In Ontario, a woman we’ll call Linda, 48, is an administrator for a large corporation. Single, she brings home $4,870 from her job each month and nets $536 from three condo rentals with an estimated market value of $1.85 million. Her mortgages on rentals total $980,000. Her spending totals $2,834 per month. Real estate, including her home, make up 92 per cent of Linda’s total assets.
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Linda wants to retire in four years and live half the year in a warm place. Her job comes with a defined benefit pension. She can back that up with rental income and $221,241 in her RRSPs. Her goal is to make $25,000 per year after tax, which could be enough for some of the warm spots she has in mind, but first she has to pay off $39,200 of personal loans including a $20,000 home equity line of credit she used to buy her rentals. If and when to sell her own home, valued at $650,000, and when to start CPP and OAS are related issues. She should also plan to spend at least 153 days a year in Ontario to maintain eligibility for health insurance while she is away.
Linda makes $250 per month in voluntary contributions to her company pension plan. Her spending is just $2,834 per month which is just 56 per cent of her take-home pay. She has paid off her own residential condo and she expects to sell her compact car when she retires. Diligent, she has estimated her retirement budget at $3,532 per month. The financial planning question is whether she can finance that for the length of time she has in mind.
Family Finance asked Owen Winkelmolen, a fee-for-service financial planner who heads PlanEasy.ca based in London, Ont., to work with Linda in order to resolve her issues. “Modest spending and profitable investments make it possible for her to achieve early retirement,” Winkelmolen explains.
Linda’s real estate investing pays relatively little in current income. But the properties have appreciated by $424,000 in just four years. Nevertheless, she is highly leveraged and nervous about her total debt, which, including her personal loans, is just over $1 million. She also worries that her own discretionary investments in financial assets via an employer-sponsored RRSP are too small. Her worry is justified, Winkelmolen says.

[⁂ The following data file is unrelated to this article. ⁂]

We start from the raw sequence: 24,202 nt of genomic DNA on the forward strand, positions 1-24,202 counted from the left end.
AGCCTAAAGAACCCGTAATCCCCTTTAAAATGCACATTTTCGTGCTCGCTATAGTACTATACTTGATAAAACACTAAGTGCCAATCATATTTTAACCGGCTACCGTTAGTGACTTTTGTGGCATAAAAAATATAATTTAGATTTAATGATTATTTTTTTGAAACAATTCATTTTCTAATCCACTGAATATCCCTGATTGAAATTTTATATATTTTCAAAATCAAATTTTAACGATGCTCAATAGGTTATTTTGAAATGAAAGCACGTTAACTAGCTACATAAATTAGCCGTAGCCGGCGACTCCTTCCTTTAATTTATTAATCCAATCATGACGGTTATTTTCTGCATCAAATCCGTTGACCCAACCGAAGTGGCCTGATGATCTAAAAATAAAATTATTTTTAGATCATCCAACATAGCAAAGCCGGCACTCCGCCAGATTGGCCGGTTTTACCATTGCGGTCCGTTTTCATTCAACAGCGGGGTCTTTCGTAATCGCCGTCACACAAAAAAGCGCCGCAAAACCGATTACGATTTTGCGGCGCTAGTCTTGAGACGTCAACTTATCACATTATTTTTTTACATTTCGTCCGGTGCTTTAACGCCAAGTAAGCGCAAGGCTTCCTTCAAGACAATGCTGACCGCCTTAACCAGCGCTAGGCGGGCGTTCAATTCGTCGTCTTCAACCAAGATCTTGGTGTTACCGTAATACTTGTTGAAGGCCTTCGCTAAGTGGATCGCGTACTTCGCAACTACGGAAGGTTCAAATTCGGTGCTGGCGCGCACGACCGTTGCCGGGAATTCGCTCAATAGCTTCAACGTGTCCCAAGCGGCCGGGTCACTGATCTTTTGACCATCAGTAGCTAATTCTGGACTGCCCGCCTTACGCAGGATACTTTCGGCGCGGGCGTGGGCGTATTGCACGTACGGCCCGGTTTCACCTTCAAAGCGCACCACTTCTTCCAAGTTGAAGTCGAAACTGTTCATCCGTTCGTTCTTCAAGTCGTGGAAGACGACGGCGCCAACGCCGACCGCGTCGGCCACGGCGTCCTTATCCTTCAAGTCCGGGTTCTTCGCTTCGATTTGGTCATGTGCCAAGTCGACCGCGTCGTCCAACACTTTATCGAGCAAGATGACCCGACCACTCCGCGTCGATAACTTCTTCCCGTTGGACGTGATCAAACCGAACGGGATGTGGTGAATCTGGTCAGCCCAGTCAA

Structuring retirement income
To add security to her finances and to make her early retirement plans more likely to work, Linda needs to reduce her leverage first and, secondly, grow her assets. If she makes $2,000 monthly payments on her HELOC, the loan will be gone in 10 months. Her remaining personal loan on which she has not made periodic payments, would be gone in another 10 months.
Linda plans to sell her three rental properties as mortgages come up for renewal. Her equity in them is $357,000, $355,000 and $158,000. That will reduce her leverage and liberate cash.
Selling the rental properties three years before age 65 is also wise because it will ensure that Linda can avoid the Old Age Security clawback that would be triggered by hefty capital gains. The clawback, which reviews the last two years, has a present trigger point of $79,054 in annual net income. As the properties are sold, Linda’s cash balances will grow, as will her taxes. Some of the gains can go to her Tax-Free Savings Account, which has a present balance of just $75. She should be able to start filling her TFSA at 50 when her personal loans are paid off. By then, the present contribution limit growing at $6,000 per year, should have risen to $81,500 less contributions already made.
For three years from 52, when she retires, to 56, when she can start her defined-benefit pension, Linda can tap her RRSP for living expenses. Her tax rate will be about eight per cent — higher if she adds capital gains on properties she sells. During this period, her original monthly living expenses would decline from $2,834 to $2,434 via the elimination of $400 in debt payments. Subtracting $536 in rental income would leave her with a balance of at least $1,898 per month that she would need to cover with taxable RRSP withdrawals and capital gains. We can estimate the taxable RRSP drawdown at $150,000 for the period with whatever she doesn’t spend kept as liquid savings. Linda can put properties on the market at one per year as conditions allow in the three year interval between the end of her employment income and the start of her pension. The sales sequence will be hers to decide.
Linda can downsize her own debt-free home at any time with no tax on gains. At age 56, she will start receiving her defined benefit pension of $14,606 per year.
At 57, Linda can obtain the proceeds of sale of the last rental property if not already sold.
Her pension, plus annuitized income from her RRSP and the non-registered savings she has accumulated from the sale of the properties, would give her pre-tax income of about $52,600, depending on the timing of the sales and how long that money has had to grow. She would be taxed at an average rate of 13 per cent, Winkelmolen estimates.
At 60, Linda can take CPP if she wishes at an estimated rate of $6,480 per year, driving total annul income before tax to $59,080 per year. At 65, she could add Old Age Security income, currently $7,362 per year, but would lose a pension bridge benefit of $9,019. Her pre-tax income would be $57,423 per year. After 15 per cent average tax, she would have $48,810 to spend each year. That works out to $4,070 per month. That permanent income is more than her estimated retirement budget requirement, $3,532 per month.
“The plan to quit at 52 is financially doable,” Winkelmolen concludes.
Retirement stars: 4 **** out of 5
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